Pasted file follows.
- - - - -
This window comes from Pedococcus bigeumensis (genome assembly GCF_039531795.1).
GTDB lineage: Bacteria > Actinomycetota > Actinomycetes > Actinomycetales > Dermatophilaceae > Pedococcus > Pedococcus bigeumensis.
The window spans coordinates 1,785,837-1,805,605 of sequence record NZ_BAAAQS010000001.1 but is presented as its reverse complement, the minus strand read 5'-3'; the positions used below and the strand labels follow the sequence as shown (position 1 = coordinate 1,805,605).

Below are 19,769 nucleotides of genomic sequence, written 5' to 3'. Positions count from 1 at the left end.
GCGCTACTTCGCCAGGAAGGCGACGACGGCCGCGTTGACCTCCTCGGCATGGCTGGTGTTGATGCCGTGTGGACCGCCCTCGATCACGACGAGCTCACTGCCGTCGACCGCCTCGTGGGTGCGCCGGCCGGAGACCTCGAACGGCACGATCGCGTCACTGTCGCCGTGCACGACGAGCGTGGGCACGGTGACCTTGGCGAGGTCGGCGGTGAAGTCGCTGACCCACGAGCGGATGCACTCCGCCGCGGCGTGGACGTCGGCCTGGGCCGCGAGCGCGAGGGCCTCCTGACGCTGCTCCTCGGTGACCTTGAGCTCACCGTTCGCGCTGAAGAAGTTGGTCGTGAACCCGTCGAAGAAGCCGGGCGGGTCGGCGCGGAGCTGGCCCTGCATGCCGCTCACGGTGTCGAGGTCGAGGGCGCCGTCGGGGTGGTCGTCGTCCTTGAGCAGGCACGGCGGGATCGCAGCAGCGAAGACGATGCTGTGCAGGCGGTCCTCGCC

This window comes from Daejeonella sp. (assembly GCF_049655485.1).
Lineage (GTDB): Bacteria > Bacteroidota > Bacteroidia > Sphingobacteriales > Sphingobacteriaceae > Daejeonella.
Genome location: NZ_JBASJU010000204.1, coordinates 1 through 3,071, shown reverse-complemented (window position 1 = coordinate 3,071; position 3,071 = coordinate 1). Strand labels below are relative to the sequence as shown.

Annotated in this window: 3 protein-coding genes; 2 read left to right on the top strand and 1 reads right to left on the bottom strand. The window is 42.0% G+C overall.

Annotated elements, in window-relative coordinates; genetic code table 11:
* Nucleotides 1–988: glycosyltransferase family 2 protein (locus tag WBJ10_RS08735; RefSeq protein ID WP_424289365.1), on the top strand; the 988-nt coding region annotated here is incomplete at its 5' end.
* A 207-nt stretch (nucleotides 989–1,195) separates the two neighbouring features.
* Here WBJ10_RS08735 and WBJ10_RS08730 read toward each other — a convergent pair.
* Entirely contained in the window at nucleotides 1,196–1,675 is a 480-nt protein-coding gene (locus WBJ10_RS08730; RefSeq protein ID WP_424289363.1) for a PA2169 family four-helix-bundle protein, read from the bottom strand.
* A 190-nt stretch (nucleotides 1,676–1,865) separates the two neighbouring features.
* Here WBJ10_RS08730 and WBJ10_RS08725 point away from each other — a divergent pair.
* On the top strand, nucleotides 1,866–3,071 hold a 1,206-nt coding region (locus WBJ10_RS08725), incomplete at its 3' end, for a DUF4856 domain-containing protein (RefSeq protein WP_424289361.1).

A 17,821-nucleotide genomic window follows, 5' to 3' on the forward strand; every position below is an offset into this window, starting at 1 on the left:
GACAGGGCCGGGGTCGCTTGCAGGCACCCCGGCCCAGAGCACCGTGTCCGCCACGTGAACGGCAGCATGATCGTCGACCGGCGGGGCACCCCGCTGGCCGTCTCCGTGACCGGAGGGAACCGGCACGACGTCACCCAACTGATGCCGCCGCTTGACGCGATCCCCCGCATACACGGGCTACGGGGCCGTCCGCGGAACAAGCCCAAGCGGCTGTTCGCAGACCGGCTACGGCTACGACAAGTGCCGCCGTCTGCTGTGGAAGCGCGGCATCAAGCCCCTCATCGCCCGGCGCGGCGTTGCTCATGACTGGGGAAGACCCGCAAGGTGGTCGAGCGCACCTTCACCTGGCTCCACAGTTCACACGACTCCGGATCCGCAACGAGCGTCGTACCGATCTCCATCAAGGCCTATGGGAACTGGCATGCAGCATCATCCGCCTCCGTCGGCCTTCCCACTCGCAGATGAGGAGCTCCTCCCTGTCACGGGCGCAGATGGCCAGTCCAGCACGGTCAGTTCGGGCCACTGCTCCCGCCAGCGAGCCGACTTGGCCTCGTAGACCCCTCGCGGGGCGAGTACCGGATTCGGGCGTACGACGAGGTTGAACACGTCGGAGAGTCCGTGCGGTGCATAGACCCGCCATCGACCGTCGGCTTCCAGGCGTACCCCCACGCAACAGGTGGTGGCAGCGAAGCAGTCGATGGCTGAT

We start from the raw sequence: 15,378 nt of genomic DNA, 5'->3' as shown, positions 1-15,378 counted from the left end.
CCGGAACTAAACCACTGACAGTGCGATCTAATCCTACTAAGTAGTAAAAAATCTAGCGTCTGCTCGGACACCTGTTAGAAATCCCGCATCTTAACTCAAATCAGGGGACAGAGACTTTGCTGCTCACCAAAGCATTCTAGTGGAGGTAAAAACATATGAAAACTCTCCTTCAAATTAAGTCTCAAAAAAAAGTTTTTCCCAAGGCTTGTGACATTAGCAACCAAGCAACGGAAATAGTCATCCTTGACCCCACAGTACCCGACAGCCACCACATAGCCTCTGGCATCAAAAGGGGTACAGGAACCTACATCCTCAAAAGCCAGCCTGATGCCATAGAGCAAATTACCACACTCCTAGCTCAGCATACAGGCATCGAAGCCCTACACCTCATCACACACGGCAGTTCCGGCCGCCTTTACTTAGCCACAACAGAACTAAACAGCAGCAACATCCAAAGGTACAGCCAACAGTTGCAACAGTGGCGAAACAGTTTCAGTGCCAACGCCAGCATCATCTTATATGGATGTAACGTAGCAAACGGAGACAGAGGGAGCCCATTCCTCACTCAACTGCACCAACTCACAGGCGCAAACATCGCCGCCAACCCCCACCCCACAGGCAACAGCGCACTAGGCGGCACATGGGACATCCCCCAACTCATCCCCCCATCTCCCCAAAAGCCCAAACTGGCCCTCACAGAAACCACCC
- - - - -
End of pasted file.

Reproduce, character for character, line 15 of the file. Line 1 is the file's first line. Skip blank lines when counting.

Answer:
* A 190-nt stretch (nucleotides 1,676–1,865) separates the two neighbouring features.